[curves] BADA55 elliptic curves
watsonbladd at gmail.com
Wed May 21 19:56:49 PDT 2014
On Wed, May 21, 2014 at 7:45 PM, Samuel Neves <sneves at dei.uc.pt> wrote:
> On 05/21/2014 10:09 PM, Trevor Perrin wrote:
>> elaborates on some points from:
>> The BADA55-VR curves are generated by what the "Rigidity" page calls a
>> "manipulatable" method (similar to NIST curves), and the BADA55-VPR
>> curve by a "somewhat rigid" method (similar to Brainpool).
>> I think the main point is how much freedom remains within the
>> "somewhat rigid" approach. BADA55-VPR makes a small number of
>> innocent-looking choices ("nothing-up-my sleeve number" as seed,
>> deterministic search based on hashing seed || counter), but still is
>> able to satisfy a roughly 1-in-2^17 property (it claims
>> "one-in-a-million" (~2^20), but note BADA55 doesn't appear at the
>> beginning of BADA55-VPR-224's A).
> While random seeds are an obvious target of bruteforce for someone looking for "verifiably random" curves with specific
> properties, I don't see how the same goal cannot be achieved with "fully rigid" curves.
> Rigidity only makes sense if the process is defined ahead of time, and preferably not by the authors of the curves
> themselves. Suppose we want to get one of those one-in-a-million curves, could we get one million of possible candidates?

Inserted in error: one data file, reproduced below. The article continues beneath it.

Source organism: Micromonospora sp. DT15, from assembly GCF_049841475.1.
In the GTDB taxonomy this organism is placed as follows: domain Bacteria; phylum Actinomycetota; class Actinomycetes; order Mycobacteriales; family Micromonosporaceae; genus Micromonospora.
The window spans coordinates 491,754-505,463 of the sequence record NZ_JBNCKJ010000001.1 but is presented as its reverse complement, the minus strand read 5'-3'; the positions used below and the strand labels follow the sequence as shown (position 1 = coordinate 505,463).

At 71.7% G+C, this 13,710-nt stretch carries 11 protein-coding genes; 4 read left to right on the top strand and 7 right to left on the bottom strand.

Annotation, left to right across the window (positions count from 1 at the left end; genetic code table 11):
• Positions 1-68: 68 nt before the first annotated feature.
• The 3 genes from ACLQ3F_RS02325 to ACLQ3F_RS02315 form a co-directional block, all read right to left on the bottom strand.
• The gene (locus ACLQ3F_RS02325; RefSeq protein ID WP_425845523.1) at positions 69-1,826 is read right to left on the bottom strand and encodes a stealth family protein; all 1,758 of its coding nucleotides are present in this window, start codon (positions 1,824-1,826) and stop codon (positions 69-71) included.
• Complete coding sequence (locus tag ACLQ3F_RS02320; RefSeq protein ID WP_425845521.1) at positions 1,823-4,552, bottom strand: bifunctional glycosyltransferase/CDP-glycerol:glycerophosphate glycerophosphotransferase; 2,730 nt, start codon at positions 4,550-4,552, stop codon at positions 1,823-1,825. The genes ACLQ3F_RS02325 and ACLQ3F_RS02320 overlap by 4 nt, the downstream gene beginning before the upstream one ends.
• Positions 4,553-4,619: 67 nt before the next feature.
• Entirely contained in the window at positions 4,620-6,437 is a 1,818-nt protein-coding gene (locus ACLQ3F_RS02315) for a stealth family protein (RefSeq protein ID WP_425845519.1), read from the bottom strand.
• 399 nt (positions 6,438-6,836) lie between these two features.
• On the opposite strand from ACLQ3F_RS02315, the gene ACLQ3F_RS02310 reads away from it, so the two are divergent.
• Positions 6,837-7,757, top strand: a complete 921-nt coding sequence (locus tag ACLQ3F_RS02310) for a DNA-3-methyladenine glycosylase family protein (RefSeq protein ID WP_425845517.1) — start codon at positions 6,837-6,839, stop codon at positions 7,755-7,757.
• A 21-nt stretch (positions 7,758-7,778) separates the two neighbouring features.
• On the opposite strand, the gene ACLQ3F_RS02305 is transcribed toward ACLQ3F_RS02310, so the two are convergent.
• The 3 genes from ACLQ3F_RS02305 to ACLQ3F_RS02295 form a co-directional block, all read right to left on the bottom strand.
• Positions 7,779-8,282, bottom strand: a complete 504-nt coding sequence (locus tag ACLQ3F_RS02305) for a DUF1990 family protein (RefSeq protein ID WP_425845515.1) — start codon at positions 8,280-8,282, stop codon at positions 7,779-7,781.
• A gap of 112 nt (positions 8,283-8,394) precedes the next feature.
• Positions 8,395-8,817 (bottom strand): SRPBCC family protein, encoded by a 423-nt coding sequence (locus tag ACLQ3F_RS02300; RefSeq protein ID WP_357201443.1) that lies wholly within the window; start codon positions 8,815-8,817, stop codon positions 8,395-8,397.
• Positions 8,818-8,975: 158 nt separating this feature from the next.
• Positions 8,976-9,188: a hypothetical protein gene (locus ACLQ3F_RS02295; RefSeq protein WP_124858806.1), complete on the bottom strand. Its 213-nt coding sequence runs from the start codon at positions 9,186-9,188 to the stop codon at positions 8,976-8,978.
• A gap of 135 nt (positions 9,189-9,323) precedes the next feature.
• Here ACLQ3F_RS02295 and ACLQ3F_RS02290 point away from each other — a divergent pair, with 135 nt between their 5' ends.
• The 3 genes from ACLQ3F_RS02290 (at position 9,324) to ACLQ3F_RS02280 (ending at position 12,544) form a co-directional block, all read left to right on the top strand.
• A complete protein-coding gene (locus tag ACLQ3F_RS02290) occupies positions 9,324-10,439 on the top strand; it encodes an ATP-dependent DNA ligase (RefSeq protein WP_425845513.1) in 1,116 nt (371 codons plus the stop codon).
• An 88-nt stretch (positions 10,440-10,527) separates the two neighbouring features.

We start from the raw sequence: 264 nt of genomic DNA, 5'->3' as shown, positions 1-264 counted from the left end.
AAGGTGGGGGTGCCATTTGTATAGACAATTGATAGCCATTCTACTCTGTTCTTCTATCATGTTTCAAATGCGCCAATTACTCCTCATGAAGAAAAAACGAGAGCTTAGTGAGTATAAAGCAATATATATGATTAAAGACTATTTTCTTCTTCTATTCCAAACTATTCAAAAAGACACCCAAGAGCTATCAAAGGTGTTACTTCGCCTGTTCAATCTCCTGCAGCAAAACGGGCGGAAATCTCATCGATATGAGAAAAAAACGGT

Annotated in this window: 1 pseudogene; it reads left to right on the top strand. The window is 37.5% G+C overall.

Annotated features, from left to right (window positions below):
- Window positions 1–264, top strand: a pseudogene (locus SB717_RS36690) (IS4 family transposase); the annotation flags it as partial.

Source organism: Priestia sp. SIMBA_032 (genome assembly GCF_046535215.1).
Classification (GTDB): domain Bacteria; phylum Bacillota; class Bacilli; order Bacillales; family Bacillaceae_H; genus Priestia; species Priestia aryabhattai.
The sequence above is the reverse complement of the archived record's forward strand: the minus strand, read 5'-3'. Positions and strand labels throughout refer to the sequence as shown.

> - The prime shape gives us at least a handful of bits to work with. Do we use a pseudo-Mersenne prime? A Montgomery
> prime? A binary field? Do we slightly undersize it or oversize it relatively to the target security level? 3 mod 4 or 1
> mod 4 prime? etc
> - What curve shape do we minimize the coefficients against? Montgomery, Weierstrass, Edwards, other? even within such
> coefficients, do we optimize for absolute size or (say) Hamming weight?
> - Other properties can be made up on the spot if we get a hit on an undesired curve. Say, too low of a discriminant,
> embedding degree, or something else.
> These can also all be innocent-looking choices, much like the VPR curves. So simply having the parameters explained
> might not be enough: one must be restricted by them. Otherwise someone sufficiently clever can manipulate design choices
> until they get a curve with the required property. Efficiency reasons are a particularly good cover, since they keep
> changing, are often not entirely clear, and allow for manipulation of almost all aspects of the curve.
But with one critical caveat: the curve must be faster than all the
others! Whether or not some criterion enhances efficiency is clear:
you race a curve with it and without it.
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Temporary Safety deserve neither Liberty nor Safety."
-- Benjamin Franklin
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